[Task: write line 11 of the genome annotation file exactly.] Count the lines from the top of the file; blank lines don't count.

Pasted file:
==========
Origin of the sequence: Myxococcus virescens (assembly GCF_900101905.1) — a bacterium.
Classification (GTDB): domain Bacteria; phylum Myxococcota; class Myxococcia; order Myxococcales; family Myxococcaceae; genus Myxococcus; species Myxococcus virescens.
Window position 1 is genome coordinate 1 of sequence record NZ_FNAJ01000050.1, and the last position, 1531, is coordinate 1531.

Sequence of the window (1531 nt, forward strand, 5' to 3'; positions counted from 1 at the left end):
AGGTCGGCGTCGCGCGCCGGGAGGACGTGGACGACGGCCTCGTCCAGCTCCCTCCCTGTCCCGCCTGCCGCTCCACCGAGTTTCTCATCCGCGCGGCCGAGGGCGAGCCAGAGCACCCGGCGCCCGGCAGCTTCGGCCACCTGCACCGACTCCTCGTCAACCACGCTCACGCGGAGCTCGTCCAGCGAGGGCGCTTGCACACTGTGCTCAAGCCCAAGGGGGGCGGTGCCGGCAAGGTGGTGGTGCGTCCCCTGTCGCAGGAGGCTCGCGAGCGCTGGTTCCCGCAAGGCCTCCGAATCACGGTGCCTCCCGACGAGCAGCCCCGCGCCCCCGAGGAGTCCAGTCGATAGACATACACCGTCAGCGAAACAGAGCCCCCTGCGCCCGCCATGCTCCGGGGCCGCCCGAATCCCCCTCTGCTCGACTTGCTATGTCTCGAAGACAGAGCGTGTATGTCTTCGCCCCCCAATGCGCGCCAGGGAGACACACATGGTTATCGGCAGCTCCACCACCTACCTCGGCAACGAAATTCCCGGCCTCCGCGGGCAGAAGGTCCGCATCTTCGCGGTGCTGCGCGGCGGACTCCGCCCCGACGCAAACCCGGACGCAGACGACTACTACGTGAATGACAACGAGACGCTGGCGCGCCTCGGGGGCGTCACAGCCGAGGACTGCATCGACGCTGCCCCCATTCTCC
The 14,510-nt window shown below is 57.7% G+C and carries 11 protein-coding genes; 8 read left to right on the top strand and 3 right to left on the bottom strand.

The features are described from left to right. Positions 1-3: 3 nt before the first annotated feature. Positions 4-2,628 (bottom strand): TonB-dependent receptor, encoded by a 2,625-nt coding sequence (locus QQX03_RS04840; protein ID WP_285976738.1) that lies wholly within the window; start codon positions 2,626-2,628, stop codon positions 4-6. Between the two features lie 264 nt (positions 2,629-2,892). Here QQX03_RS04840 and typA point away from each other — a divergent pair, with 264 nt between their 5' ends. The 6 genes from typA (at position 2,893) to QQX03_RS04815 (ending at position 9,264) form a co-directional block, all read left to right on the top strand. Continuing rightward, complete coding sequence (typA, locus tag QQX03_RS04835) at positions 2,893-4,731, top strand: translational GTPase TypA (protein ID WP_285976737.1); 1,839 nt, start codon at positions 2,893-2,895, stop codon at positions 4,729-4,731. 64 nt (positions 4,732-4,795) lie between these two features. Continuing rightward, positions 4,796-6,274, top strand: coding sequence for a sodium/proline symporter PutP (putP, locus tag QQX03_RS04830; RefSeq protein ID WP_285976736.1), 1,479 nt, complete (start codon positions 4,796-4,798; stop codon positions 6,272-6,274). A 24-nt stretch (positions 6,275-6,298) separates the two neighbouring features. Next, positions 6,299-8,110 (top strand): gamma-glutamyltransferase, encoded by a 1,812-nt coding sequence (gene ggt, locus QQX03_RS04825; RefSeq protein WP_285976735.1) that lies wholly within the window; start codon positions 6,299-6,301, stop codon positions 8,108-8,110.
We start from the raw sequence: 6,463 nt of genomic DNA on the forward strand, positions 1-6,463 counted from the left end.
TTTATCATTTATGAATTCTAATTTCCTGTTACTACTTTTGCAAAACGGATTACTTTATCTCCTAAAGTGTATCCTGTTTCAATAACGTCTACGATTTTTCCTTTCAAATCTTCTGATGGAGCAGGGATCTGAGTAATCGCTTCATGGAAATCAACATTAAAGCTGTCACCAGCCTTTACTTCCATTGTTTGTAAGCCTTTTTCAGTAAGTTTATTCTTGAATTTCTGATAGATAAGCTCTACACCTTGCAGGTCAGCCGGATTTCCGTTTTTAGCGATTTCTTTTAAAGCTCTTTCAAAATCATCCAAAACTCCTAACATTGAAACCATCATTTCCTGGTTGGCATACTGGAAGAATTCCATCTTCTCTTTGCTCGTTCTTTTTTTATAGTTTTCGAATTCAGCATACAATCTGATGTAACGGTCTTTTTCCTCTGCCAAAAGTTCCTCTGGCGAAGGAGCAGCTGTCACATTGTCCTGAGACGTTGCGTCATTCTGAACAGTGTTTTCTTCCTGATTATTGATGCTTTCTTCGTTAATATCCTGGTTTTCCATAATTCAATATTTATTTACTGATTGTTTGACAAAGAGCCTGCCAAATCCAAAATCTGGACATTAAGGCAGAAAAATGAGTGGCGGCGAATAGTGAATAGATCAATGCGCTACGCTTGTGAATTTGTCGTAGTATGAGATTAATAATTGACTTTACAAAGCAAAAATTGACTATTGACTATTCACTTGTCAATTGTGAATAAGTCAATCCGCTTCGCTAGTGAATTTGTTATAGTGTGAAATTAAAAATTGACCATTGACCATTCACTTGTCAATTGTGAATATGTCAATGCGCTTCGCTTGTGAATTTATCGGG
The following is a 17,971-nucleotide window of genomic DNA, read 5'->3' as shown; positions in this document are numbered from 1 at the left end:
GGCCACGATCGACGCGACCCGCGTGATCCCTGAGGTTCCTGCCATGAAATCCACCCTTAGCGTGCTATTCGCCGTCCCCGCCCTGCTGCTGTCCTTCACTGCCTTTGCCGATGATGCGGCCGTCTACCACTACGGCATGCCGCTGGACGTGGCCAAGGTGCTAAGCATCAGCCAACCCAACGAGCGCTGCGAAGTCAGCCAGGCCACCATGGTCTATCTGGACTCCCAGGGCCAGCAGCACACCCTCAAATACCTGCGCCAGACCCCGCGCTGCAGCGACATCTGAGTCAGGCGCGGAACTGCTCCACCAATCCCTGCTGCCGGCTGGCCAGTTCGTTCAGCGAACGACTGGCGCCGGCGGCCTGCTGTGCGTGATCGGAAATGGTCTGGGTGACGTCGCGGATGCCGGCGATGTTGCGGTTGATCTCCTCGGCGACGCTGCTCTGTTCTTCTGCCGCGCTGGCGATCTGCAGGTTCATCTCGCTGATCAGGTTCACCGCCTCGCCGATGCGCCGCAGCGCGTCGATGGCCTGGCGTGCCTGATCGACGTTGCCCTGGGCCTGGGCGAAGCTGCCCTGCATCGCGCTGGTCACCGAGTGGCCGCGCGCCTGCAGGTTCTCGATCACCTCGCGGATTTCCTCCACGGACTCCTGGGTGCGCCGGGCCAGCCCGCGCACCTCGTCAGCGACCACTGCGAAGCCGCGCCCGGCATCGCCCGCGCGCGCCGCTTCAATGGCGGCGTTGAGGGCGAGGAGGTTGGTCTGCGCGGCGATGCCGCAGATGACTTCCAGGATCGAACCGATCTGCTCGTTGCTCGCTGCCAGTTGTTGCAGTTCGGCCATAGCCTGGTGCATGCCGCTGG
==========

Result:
GGCCACGATCGACGCGACCCGCGTGATCCCTGAGGTTCCTGCCATGAAATCCACCCTTAGCGTGCTATTCGCCGTCCCCGCCCTGCTGCTGTCCTTCACTGCCTTTGCCGATGATGCGGCCGTCTACCACTACGGCATGCCGCTGGACGTGGCCAAGGTGCTAAGCATCAGCCAACCCAACGAGCGCTGCGAAGTCAGCCAGGCCACCATGGTCTATCTGGACTCCCAGGGCCAGCAGCACACCCTCAAATACCTGCGCCAGACCCCGCGCTGCAGCGACATCTGAGTCAGGCGCGGAACTGCTCCACCAATCCCTGCTGCCGGCTGGCCAGTTCGTTCAGCGAACGACTGGCGCCGGCGGCCTGCTGTGCGTGATCGGAAATGGTCTGGGTGACGTCGCGGATGCCGGCGATGTTGCGGTTGATCTCCTCGGCGACGCTGCTCTGTTCTTCTGCCGCGCTGGCGATCTGCAGGTTCATCTCGCTGATCAGGTTCACCGCCTCGCCGATGCGCCGCAGCGCGTCGATGGCCTGGCGTGCCTGATCGACGTTGCCCTGGGCCTGGGCGAAGCTGCCCTGCATCGCGCTGGTCACCGAGTGGCCGCGCGCCTGCAGGTTCTCGATCACCTCGCGGATTTCCTCCACGGACTCCTGGGTGCGCCGGGCCAGCCCGCGCACCTCGTCAGCGACCACTGCGAAGCCGCGCCCGGCATCGCCCGCGCGCGCCGCTTCAATGGCGGCGTTGAGGGCGAGGAGGTTGGTCTGCGCGGCGATGCCGCAGATGACTTCCAGGATCGAACCGATCTGCTCGTTGCTCGCTGCCAGTTGTTGCAGTTCGGCCATAGCCTGGTGCATGCCGCTGG